Joe Biden’s long history in office has left him with a clear record on how he felt crime policy should look. What did that mean? Harsher sentencing for drug dealers, more prisons, and a “tough on crime” policy record.

That’s all for this week. Thanks for sticking around. Until next week, feel free to send tips, suggestions, and sound advice to: gschneider@minnpost.com. Follow at @gabeschneider.

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Comments (1)

  1. Submitted by Curtis Senker on 04/26/2019 - 10:14 am.

    There is racism in our criminal justice system and we must pledge to fix it.

    The criminal justice isn’t fair, but not necessarily racist. The “fix” involves something no lawyer is willing to entertain: Remove financial incentives from the justice system.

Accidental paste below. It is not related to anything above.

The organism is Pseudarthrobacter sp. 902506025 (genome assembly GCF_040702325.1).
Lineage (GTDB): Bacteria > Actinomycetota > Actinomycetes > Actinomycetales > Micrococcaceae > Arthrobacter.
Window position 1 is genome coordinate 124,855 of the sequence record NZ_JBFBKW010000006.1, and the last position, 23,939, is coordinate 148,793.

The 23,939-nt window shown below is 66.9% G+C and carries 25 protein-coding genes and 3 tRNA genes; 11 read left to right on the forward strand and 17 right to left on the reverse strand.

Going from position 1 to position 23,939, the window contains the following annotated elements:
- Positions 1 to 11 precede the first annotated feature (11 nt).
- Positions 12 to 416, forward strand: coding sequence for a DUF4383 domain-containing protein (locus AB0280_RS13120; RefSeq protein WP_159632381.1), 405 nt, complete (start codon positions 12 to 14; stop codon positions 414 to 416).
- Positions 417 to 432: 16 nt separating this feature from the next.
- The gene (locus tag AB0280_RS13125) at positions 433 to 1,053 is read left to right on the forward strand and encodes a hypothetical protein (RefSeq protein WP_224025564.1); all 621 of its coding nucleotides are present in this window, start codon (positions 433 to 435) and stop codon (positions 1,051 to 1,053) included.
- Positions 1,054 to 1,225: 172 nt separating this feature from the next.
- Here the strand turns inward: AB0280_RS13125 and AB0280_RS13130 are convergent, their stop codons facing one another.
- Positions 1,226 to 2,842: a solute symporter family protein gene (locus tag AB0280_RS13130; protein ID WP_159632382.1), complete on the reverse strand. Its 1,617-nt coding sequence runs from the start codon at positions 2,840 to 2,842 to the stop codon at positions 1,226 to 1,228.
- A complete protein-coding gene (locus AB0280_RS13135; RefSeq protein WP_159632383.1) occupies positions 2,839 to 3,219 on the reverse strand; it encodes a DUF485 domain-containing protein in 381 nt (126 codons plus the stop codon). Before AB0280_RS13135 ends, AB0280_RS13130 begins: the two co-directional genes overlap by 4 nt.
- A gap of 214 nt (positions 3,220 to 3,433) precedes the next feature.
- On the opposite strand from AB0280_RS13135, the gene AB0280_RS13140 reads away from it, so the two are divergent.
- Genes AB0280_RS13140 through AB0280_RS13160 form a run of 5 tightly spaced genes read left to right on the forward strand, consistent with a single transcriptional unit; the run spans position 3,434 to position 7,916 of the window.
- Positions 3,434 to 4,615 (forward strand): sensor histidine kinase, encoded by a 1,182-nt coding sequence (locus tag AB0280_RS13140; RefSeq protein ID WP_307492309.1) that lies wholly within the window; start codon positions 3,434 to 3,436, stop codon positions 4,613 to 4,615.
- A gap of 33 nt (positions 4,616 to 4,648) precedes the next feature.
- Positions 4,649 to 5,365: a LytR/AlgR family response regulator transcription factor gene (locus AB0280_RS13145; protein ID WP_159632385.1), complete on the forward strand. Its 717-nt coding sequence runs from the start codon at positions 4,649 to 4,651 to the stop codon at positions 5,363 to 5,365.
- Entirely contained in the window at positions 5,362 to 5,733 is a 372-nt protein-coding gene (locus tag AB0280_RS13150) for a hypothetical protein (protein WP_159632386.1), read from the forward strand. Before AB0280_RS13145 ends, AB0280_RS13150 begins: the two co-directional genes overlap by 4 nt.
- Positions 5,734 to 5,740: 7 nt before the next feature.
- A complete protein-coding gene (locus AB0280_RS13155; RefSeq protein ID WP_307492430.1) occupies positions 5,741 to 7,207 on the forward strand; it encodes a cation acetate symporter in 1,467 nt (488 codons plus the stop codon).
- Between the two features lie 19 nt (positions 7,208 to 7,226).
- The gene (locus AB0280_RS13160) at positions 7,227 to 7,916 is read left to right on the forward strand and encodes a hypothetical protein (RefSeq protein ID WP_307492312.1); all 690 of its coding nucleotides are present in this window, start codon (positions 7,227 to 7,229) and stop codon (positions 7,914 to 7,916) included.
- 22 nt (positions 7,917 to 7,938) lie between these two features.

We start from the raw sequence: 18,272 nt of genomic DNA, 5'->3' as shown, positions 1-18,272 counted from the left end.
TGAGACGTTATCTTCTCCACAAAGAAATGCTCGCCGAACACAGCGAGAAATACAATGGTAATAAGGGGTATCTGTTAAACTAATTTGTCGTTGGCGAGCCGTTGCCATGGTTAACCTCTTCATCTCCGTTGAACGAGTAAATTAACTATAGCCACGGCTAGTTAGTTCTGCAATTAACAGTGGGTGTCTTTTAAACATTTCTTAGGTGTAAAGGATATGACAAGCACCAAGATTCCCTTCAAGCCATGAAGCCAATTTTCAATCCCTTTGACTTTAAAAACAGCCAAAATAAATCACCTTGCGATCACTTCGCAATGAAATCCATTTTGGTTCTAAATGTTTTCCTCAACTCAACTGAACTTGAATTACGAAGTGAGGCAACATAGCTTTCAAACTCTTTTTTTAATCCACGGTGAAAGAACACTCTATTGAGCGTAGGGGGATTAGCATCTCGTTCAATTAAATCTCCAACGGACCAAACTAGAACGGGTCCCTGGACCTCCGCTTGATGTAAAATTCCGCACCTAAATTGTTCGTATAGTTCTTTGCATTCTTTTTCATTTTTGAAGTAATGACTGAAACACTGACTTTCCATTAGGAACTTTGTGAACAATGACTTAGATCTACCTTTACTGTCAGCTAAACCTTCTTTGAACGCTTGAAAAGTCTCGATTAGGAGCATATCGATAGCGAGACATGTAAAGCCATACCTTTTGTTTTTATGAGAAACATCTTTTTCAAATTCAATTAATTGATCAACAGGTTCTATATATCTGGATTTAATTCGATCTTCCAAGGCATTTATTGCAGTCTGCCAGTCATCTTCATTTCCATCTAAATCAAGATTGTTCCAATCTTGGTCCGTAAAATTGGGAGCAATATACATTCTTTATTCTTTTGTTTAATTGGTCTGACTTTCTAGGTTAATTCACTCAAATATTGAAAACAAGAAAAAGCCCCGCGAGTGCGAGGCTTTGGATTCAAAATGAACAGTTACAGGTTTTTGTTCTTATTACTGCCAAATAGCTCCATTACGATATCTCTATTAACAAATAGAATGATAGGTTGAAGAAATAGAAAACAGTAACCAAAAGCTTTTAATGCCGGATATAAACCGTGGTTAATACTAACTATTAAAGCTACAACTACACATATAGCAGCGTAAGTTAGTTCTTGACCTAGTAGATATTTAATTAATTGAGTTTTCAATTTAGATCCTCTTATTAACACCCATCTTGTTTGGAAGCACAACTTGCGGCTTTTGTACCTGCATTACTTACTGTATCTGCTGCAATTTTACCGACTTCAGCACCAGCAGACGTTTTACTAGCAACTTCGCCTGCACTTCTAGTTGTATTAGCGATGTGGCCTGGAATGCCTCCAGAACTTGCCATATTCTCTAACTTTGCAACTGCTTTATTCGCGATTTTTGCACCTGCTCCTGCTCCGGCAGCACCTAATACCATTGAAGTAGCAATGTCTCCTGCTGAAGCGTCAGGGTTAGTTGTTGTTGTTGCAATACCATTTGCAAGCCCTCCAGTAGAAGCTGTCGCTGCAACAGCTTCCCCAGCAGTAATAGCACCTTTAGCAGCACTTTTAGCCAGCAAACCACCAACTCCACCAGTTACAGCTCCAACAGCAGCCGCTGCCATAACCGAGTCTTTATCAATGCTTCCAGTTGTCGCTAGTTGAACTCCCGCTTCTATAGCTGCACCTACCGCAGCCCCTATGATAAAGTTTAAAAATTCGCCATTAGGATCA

Black men are incarcerated at higher rates than white men mainly because they commit more crime per capita; there is simply no disputing the data. But white defendants sometimes are acquitted where blacks are convicted because they can afford a smooth talking lawyer where a black defendant cannot.

    Public defenders are so overburdened they often don’t have the time to do any lawyering. Most often, their job consists of brokering a deal between the accused and the prosecution to avoid going to trial. That’s not justice by anyone’s definition; but it’s not racism.

    I’m not sure what the solution is, but ideas that occur to me include:

    – Mandating, as part of their license to practice, that a lawyers yearly case load include a minimum of 25% pro bono clients.

    – Setting rates that include the public’s interest, as is done for other public utilities.

    Of course, it goes without saying, lowering their participation in criminal activity will go farthest in lowering the unfair treatment blacks receive from the justice system.